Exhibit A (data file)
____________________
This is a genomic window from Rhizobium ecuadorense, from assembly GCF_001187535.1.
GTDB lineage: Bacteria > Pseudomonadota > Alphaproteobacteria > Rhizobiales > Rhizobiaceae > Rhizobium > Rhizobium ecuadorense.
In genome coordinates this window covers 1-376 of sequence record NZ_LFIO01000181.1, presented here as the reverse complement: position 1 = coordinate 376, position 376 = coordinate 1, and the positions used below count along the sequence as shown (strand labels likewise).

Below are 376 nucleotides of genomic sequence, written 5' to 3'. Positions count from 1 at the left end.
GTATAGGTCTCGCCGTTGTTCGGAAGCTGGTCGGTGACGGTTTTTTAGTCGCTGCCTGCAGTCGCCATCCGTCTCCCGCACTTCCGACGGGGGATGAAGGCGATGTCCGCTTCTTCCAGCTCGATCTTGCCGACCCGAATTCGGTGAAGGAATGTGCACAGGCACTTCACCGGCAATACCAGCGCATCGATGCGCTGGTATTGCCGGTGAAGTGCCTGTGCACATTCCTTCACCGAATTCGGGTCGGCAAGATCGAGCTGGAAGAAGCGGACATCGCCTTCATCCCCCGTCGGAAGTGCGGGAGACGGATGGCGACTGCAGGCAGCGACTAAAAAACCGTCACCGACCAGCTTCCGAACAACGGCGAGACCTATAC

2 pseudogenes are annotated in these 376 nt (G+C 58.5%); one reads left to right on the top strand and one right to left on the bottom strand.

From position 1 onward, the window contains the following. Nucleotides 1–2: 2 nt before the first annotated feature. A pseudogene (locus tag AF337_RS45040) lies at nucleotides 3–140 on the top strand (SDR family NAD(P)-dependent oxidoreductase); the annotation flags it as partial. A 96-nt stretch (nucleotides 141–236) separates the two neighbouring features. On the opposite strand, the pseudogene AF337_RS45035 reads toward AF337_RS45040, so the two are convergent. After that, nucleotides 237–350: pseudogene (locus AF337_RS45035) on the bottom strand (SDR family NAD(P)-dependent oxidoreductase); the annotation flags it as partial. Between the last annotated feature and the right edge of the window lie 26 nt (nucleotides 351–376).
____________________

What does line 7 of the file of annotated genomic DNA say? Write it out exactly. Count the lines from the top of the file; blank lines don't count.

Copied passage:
From position 1 onward, the window contains the following. Nucleotides 1–2: 2 nt before the first annotated feature. A pseudogene (locus tag AF337_RS45040) lies at nucleotides 3–140 on the top strand (SDR family NAD(P)-dependent oxidoreductase); the annotation flags it as partial. A 96-nt stretch (nucleotides 141–236) separates the two neighbouring features. On the opposite strand, the pseudogene AF337_RS45035 reads toward AF337_RS45040, so the two are convergent. After that, nucleotides 237–350: pseudogene (locus AF337_RS45035) on the bottom strand (SDR family NAD(P)-dependent oxidoreductase); the annotation flags it as partial. Between the last annotated feature and the right edge of the window lie 26 nt (nucleotides 351–376).